But probably the most notorious death at the Cecil Hotel is that of Elisa Lam. The upcoming Netflix series will concentrate on the mystery surrounding her case. 

The 21-year-old was on a solo holiday when she died. The University of British Columbia student was on her way to Santa Cruz, California, when she checked into the Cecil Hotel on January 28, 2013. 

She was booked in for a three-night stay and, according to court documents, was initially assigned a shared room but roommate complaints about her "certain odd behaviour" saw her moved to one of her own.

Three weeks later, on February 19, 2013, maintenance worker Santiago Lopez took the lift to the 15th floor of the hotel.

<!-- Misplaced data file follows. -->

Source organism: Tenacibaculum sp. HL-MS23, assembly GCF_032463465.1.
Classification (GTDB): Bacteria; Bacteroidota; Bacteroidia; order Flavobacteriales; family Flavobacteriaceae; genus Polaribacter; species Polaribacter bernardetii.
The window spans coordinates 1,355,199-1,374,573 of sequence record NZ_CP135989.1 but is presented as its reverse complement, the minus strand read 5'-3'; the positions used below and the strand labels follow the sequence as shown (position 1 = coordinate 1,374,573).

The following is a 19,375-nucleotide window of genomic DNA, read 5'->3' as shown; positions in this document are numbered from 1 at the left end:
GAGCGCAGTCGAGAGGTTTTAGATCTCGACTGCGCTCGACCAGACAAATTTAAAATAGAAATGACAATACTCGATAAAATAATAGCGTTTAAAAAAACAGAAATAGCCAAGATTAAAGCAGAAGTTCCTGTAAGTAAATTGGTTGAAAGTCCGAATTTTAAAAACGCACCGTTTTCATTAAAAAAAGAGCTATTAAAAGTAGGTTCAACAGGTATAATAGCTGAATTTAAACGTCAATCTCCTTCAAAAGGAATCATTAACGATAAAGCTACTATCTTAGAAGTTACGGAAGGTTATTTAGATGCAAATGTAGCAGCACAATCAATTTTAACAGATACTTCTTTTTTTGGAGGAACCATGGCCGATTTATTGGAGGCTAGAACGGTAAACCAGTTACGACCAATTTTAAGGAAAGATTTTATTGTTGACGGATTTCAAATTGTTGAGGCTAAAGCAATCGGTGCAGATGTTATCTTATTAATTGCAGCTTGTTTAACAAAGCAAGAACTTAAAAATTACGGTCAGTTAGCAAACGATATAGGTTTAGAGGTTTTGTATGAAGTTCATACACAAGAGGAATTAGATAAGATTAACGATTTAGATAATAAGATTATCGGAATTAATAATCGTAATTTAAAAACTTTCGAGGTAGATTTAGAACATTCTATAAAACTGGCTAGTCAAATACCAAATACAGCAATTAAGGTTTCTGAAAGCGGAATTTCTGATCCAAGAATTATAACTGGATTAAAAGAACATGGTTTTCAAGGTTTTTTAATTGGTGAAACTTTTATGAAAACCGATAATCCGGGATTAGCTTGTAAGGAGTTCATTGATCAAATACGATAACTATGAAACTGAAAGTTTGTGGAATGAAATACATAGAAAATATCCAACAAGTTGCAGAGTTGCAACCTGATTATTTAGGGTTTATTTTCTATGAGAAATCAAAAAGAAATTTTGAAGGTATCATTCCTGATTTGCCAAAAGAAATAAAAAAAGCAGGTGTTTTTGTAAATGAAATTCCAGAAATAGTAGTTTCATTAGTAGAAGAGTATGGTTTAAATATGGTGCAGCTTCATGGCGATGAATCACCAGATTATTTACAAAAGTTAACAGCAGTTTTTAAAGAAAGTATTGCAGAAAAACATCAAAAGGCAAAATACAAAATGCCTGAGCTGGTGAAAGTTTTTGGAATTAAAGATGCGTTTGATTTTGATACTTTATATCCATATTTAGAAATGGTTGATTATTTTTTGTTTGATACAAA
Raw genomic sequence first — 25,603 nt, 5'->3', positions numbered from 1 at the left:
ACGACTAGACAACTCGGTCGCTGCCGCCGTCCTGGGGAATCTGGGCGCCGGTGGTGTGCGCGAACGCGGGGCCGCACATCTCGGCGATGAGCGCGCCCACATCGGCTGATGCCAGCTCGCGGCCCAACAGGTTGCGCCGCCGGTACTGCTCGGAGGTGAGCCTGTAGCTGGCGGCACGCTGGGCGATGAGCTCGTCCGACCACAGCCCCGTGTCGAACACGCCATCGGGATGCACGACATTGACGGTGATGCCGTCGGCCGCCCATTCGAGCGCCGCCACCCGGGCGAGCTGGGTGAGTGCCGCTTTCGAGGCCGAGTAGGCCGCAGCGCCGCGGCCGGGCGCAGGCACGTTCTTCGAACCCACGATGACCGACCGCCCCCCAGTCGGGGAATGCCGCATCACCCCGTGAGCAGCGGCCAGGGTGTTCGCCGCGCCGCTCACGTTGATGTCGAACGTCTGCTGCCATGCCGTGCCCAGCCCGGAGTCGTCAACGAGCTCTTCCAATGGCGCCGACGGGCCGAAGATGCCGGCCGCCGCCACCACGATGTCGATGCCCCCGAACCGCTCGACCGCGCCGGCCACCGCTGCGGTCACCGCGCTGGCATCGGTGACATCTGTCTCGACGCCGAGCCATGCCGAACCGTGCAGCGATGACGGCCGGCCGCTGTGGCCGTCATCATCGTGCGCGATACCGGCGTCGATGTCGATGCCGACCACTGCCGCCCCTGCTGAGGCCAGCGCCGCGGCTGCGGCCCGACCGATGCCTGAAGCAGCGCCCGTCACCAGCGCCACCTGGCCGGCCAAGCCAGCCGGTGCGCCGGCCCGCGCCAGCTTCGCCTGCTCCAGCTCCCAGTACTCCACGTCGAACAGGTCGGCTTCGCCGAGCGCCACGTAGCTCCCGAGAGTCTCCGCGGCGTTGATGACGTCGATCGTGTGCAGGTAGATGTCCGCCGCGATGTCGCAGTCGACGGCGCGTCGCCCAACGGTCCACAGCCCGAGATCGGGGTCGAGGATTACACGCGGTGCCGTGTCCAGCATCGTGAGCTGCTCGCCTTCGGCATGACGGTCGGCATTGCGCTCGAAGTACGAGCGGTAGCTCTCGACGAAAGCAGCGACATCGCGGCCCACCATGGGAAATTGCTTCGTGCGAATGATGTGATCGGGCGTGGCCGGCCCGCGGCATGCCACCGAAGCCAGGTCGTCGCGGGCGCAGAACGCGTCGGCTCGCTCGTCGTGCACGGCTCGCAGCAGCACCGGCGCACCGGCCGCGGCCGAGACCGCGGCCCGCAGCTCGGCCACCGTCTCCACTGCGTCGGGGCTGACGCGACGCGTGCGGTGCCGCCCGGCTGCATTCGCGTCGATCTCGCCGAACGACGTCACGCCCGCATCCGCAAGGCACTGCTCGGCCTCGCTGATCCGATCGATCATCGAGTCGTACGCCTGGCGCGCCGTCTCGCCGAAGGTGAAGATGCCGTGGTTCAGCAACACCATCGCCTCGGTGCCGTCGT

There were problems with the water supply. Complaints had been coming through to reception for days: low pressure, a dark colour, even a strange smell seeping from some of the taps.

From the 15th floor, Lopez took the stairs to the roof, where he disabled the access alarm, walked across to a platform, and then climbed a ladder to the top of the downtown building's three metre-tall water tanks. One of the hatches was open. He peered inside.

There, he saw the body of an Asian woman face up in the water, naked, with her clothes floating beside her.

The body was soon identified as Elisa Lam. 

Speculation about Elisa's disappearance went global after Los Angeles Police Department released chilling CCTV footage of her last-known movements.

Watch the infamous Elisa Lam video. Post continues below.